Presidential candidate jailed in Turkey could be “Kurdish Mandela” – analyst
The jailed presidential candidate of a pro-Kurdish political party could become a focal point of opposition to Turkish President Recep Erdoğan in June 24 elections, international relations professor and long-term Turkey expert Henri Barkey wrote for Foreign Policy magazine.
Former Peoples’ Democratic Party (HDP) leader Selahattin Demirtaş was nominated as the party’s presidential candidate despite being in solitary confinement in a high security prison where he facing a string of terrorism charges.
“The case against Demirtaş is part of a larger effort to decapitate the leadership of Turkey’s Kurdish movement and halt the rise of a reasonable, popular, and moderate leader,” Barkey wrote.
“It is possible that voters who deserted the HDP after June 2015 and new ones who know that the traditional opposition parties cannot defeat Erdoğan will cast their votes for Demirtaş as the most effective method of registering their anger at the country’s autocratic leader.”
The HDP has been on the receiving end of a frantic campaign ever since its entry into parliament prevented the government getting a parliamentary majority in June 2015. Numerous HDP deputies have been imprisoned and dismissed, Barkey said, and a third of the party’s members have also been detained.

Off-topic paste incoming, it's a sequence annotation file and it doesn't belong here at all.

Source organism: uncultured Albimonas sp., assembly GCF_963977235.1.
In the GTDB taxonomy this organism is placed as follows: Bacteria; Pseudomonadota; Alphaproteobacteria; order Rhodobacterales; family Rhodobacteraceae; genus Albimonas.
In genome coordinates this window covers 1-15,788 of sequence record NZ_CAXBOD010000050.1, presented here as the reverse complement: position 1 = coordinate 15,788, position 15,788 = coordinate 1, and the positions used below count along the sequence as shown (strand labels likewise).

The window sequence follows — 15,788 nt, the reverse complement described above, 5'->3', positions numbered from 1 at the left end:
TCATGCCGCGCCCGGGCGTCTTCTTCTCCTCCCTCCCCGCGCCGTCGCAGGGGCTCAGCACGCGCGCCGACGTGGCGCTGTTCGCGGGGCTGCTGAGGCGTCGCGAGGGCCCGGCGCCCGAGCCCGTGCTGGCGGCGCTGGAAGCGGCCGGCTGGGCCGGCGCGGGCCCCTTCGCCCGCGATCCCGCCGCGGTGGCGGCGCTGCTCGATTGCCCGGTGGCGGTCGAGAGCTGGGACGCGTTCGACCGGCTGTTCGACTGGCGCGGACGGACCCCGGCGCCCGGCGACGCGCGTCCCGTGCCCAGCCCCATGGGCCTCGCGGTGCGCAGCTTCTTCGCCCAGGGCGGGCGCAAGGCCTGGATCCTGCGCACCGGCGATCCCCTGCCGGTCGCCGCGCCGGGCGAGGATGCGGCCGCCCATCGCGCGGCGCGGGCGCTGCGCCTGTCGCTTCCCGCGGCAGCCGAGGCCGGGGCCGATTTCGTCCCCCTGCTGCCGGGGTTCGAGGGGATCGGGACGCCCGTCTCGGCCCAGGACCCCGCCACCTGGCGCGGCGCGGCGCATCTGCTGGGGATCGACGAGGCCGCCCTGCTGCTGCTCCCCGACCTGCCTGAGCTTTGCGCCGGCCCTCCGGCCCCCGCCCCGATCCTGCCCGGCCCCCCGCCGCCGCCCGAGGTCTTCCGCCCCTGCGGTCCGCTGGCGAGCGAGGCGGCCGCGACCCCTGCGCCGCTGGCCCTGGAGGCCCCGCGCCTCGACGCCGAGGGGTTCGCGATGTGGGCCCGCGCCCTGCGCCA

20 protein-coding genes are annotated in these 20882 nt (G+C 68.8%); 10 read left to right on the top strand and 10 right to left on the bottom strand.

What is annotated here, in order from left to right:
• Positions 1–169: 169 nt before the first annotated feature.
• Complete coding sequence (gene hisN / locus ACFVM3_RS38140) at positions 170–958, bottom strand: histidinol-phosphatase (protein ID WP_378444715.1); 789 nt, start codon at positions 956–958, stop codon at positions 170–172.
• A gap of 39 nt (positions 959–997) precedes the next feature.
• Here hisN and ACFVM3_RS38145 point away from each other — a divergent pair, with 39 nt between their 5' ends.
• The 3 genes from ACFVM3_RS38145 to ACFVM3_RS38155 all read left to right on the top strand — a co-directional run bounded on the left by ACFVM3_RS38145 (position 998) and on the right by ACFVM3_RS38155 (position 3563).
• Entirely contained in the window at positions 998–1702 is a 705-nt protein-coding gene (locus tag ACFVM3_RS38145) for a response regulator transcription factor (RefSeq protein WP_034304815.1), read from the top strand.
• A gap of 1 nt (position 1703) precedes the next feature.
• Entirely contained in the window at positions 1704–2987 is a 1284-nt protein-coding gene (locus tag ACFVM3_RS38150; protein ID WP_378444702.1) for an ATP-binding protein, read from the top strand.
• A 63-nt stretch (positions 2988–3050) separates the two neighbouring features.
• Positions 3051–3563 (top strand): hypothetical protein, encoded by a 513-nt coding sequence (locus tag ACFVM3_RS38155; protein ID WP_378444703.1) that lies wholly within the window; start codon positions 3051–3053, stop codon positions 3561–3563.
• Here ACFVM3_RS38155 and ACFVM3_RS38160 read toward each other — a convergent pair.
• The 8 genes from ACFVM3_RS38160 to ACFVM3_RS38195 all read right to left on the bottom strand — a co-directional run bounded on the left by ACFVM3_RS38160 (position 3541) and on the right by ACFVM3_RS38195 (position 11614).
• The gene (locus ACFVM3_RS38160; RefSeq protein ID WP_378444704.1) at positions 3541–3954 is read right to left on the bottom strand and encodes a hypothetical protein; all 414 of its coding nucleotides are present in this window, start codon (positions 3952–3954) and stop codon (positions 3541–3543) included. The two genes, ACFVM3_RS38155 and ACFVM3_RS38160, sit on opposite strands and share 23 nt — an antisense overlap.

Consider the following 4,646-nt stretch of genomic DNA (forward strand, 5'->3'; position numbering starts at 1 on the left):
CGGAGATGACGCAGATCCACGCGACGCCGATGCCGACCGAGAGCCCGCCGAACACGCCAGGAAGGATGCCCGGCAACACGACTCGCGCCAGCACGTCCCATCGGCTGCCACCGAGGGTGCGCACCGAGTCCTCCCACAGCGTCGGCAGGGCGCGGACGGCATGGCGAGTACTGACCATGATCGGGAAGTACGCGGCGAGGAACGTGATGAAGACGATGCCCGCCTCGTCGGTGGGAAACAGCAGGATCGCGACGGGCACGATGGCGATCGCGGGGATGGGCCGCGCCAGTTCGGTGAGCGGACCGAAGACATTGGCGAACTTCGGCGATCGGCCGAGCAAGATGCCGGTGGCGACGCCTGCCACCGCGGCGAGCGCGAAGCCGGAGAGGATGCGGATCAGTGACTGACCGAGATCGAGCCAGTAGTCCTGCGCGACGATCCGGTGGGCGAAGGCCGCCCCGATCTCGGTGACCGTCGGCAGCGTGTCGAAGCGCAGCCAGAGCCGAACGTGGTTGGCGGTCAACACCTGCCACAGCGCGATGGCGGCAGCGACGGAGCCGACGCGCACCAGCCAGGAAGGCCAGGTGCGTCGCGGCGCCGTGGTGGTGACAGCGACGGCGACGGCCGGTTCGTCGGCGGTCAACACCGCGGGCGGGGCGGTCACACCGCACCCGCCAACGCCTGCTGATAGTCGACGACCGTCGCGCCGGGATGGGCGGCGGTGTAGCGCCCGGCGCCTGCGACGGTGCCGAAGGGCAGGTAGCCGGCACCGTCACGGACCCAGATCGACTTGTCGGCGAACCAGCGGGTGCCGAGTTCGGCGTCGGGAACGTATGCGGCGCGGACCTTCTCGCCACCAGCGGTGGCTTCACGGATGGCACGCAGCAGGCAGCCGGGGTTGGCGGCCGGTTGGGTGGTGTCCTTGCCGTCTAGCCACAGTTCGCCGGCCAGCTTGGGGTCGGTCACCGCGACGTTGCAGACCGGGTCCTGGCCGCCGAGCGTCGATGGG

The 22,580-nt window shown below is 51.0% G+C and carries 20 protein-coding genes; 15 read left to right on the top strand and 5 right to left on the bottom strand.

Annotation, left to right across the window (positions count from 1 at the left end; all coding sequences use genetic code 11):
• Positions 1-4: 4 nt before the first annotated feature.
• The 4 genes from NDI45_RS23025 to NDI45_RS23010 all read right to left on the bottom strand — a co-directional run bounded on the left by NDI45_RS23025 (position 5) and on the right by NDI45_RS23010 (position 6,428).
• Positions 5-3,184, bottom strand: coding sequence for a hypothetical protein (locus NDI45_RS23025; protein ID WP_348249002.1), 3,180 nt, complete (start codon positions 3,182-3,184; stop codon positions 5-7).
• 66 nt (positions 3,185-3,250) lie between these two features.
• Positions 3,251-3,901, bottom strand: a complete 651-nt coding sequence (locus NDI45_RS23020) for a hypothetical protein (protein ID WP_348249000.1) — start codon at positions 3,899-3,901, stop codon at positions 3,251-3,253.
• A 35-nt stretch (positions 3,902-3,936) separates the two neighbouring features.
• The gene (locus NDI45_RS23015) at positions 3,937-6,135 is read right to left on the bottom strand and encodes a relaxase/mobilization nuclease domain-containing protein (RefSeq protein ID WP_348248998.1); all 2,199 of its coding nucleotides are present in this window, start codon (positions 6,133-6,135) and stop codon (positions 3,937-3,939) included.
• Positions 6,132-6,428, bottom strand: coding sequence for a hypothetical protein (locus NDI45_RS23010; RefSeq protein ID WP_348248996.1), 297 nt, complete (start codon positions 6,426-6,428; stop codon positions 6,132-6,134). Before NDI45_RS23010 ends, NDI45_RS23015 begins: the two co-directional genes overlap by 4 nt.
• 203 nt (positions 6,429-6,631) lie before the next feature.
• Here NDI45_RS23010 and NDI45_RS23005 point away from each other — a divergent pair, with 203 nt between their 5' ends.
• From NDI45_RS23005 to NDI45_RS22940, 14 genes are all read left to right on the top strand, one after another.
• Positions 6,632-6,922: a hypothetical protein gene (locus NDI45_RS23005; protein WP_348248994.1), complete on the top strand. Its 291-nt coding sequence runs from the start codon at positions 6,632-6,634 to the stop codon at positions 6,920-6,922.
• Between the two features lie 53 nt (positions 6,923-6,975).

“Like Mandela, who in his famous 1964 Rivonia trial speech drew on his extensive legal training to directly refute several of the prosecution’s key allegations, Demirtaş, ever the lawyer, has also sought to systematically deconstruct the state’s case against him,” Barkey said.
“His command of the law together with a detailed defence is designed to undermine the Turkish government’s mantra on the independence of the judiciary.”
But with Kurds making up only 18–20 percent of the Turkish population, in comparison to 80 percent of the South African population being black African, the comparison may end there.